TAKOMA PARK, MD – Jim McDonald sits alone in his basement, staring at his four monitor set-up and researching biographies of NPR personalities. A former professional football fan, McDonald is now the commissioner of Takoma Park’s hottest fantasy sports league: Fantasy Public Radio.
“Fantasy Public Radio is the perfect pastime for this community,” said McDonald, wearing a WAMU t-shirt. “Listening to NPR is way more popular in this town than watching football.”
McDonald started the league 5 years ago with several neighbors, all of whom were tired of repeatedly finishing last in office fantasy football competitions. “I couldn’t tell you who the top 5 quarterbacks are in the NFL,” admitted Maggie Duvall, owner of Duvall Things Considered. “But I can certainly name the top 5 morning shows on 88.5.”
While the NFL continues to alienate fans with player misconduct scandals, offensive mascot names, and its ongoing refusal to sign Colin Kaepernick, the Fantasy Public Radio League has seen consistent growth. It added its tenth team—the Ira Glasskickers—at the start of last season, and this year at least sixteen teams are expected to compete.
“Fantasy Public Radio plays to my strengths,” said Jackson Kimball, who co-runs the Morning Wood Edition team. “And it lets me feel morally superior to everyone else who still supports the NFL’s concussion factory.”
Much like their football counterparts, team owners in Fantasy Public Radio spend hours preparing to draft the perfect lineup. Online message boards track airtime statistics, keep count of Peabody awards, and report rumors of programming changes and promotions.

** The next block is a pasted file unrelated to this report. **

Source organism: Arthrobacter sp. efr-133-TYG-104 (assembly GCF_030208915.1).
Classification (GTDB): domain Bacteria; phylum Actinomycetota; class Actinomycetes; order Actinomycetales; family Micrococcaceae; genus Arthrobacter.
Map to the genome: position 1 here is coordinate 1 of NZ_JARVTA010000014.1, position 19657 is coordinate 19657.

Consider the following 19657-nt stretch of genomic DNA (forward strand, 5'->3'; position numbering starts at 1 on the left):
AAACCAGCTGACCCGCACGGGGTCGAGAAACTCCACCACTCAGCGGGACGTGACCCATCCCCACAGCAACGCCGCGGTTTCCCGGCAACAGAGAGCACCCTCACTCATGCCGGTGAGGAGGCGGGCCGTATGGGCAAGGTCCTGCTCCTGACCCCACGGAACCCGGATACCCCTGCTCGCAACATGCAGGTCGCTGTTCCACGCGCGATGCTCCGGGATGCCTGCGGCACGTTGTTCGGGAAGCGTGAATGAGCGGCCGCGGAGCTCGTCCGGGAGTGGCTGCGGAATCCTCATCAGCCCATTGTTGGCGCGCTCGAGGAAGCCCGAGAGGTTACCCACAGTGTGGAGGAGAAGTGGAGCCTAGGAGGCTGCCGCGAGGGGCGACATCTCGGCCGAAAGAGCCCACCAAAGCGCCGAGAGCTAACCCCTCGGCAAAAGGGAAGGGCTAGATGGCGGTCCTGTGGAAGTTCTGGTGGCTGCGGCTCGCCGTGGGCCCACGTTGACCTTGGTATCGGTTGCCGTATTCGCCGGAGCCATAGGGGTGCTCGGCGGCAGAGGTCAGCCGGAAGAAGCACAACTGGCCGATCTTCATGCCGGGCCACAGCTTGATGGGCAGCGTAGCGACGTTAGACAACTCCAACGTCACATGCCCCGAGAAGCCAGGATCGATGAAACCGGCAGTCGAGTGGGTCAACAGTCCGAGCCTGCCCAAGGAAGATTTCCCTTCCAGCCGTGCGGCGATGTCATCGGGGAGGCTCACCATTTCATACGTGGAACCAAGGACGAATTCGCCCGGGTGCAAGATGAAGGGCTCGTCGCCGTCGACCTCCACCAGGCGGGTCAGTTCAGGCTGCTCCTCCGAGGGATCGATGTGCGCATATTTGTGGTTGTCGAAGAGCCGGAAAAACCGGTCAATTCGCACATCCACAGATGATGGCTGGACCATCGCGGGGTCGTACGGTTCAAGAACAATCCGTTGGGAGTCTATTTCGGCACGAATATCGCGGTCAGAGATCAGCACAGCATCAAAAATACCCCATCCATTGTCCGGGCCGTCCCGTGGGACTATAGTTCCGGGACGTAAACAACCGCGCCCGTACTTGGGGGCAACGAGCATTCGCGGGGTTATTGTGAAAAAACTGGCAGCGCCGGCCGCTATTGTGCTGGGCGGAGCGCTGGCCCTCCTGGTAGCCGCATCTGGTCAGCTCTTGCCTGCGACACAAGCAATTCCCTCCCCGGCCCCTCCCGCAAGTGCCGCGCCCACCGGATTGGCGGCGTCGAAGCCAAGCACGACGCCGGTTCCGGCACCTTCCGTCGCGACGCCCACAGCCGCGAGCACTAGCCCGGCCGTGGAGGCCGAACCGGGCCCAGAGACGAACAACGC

“The wrong pick can really kill your whole season,” lamented Carrie Davis, owner of Fresh Air Raid. “I had Garrison Keillor on my team in 2017 when he got fired by Minnesota Public Radio. If I had paid better attention to the rumor mill, I would have known he was sleazy. I spent months kicking myself for not taking Terry Gross when I had the chance.”
Indeed, it appears easy to get lost in the minutiae of strategies and contingencies. “I have the #1 pick this year,” stated Gavin Powell, owner of NPRsonists. “In the past, Diane Rehm would have been the obvious choice, but then she retired. Do I take Kojo Nnamdi because he’s a local hero, or Steve Inskeep because he has more weekly on-air hours? I really like Nina Totenberg, but I heard her husband has strep throat and I can’t take the chance that she’ll catch it from him.”
Time is running out for Powell and his league mates to plan their choices. The 2019 season kicks off next month, and the championship trophy—The Golden Tote Bag—will be awarded in January.